Thursday, November 27, 2014

Contributing to a Culture of Care

On this Thanksgiving morning, I'm thinking about a culture of care both at home and at school.

Last year a painful experience distanced me from care in the work place, and yesterday the sting of that painful event remembered felt as sharp as a knife creating the potential for a lost holiday.  I brought the pain home last night to my family's dismay.

Could the event have been prevented? Yes, and no. I didn't plan to raise my voice, but a collegial discussion led to passionate feelings and thus a raised voice. Prior to the passionate exchange, I had tried many other ways to forward my thoughts and research related to the discussion topic to little avail. I was reprimanded heavily for the loud voice and challenged about the words I used and the way I used them, words that expressed my teaching/learning opinions.

Lesson learned: don't raise your voice at work, and always be professional about what you share and the way you share.

Since that time, I have felt the sting of reputation lost and less connection in the workplace. There's fear when it comes to associating with the educator that made a mistake or did the wrong thing in the workplace. It's a bit like being blacklisted and is a very painful experience. I must admit that I carry this heavy weight each and every day, and have been working to lessen the painful load. I know I'm not alone as many struggle in their workplaces for a large number of reasons.

The good news is that I've used this experience as an opportunity to forward my work and research related to teaching well. I have taken the lessons I've learned and turned them into opportunities for student learning and strength related to learning to learn mindsets and behaviors. And I've continued my focus on high quality teaching and learning in the classroom, efforts based on research, learning design, and learning community share. I know there is no growth without error or mistake.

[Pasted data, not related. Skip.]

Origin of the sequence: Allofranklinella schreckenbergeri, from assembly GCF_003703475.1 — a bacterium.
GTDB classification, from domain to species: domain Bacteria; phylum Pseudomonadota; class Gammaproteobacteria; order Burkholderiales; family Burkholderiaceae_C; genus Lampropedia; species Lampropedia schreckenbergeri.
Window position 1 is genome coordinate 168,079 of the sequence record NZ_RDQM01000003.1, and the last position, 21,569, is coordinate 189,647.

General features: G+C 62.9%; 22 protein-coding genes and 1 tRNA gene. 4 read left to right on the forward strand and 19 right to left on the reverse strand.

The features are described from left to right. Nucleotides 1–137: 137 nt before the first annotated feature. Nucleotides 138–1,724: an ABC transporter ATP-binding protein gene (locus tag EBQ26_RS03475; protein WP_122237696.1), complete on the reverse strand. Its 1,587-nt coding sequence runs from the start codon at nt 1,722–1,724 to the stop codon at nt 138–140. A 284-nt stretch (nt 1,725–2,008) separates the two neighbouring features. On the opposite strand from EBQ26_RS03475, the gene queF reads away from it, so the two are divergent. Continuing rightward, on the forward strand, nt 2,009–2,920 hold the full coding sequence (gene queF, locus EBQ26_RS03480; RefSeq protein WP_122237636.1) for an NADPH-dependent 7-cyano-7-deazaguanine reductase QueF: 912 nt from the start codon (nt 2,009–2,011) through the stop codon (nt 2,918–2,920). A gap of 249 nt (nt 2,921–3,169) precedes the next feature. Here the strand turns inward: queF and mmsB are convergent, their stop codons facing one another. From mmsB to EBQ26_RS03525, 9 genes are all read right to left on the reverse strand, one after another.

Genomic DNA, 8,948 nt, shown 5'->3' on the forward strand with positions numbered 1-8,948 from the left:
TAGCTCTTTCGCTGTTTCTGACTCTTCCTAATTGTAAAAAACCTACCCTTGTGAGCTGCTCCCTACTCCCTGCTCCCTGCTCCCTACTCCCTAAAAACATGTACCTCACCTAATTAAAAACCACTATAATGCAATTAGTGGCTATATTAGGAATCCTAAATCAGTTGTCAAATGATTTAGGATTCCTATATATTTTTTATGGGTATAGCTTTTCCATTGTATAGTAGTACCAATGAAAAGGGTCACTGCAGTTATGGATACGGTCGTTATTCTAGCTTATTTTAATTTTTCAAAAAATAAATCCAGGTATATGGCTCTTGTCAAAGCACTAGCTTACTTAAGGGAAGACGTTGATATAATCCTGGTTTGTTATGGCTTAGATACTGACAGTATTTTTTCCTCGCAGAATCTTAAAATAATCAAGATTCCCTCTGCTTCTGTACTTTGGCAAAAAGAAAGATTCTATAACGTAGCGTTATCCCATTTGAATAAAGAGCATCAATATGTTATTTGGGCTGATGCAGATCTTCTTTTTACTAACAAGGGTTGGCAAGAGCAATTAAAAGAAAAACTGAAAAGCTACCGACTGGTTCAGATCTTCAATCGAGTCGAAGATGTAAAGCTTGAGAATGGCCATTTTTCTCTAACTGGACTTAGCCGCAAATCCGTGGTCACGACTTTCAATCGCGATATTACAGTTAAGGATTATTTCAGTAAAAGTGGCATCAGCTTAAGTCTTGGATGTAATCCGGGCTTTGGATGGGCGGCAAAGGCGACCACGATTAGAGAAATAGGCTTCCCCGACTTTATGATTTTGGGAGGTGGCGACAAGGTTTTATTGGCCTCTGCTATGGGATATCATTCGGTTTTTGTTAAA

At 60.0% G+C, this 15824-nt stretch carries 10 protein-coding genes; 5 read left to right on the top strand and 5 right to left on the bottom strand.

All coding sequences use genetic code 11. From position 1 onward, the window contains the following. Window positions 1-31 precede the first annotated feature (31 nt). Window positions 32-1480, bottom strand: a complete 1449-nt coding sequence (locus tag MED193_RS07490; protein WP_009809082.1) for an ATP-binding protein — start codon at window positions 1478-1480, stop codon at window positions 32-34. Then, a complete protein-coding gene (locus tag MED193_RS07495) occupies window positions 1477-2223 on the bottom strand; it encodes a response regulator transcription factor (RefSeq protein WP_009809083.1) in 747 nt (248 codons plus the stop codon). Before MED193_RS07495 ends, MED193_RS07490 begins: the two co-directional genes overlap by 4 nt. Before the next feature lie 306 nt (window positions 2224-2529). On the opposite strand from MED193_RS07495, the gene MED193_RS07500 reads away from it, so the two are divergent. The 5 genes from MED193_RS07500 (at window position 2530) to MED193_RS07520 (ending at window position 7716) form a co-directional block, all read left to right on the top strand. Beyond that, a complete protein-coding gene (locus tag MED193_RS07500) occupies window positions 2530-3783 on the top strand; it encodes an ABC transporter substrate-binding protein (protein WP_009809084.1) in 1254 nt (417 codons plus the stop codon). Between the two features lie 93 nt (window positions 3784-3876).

On this holiday morning, I am thinking about this pain and opportunity. I am also thinking about the way that we create caring cultures at school and at home.

At home, we err too, but fortunately, our family shares our strengths and challenges with ease, and when we err we work to help each other move forward with honest conversation and forward-moving action. We're there for one another and want to see each other succeed. We recognize that we each bring great strengths and challenges to our family community, and we work to help each other with caring, joyful tradition and actions.

In the classroom the same is true, I honor each and every one of my learners. They each bring tremendous gifts to our community, and they all bring their learning challenges too. We work day in day out to support each other.

This is more complicated in the larger teaching/learning community due to the complexity of structures, schedules, time, and other factors, but in many ways, there is great success in this environment too when it comes to building a culture of care.

I hesitate to share this challenge on a holiday morning, but as one who is committed to sharing the teaching/learning journey, I think it's important to share the challenges too.

So on this Thanksgiving morning as I get ready to celebrate with family and friends, I am mindful of the ways that we can create a culture of care in our homes and in our work places.  This culture of care profits from making the time to listen to each other, encourage one other another, celebrate together, and be compassionate and supportive with regard to each others' shortcomings and challenges.

I wish all in my PLN a joyful holiday today and in the weeks to come. Honest discourse, share, and care coupled with humility and good work will lead us forward in ways that support our families, colleagues, students, and selves. Happy Thanksgiving.

Godin's Post Inspires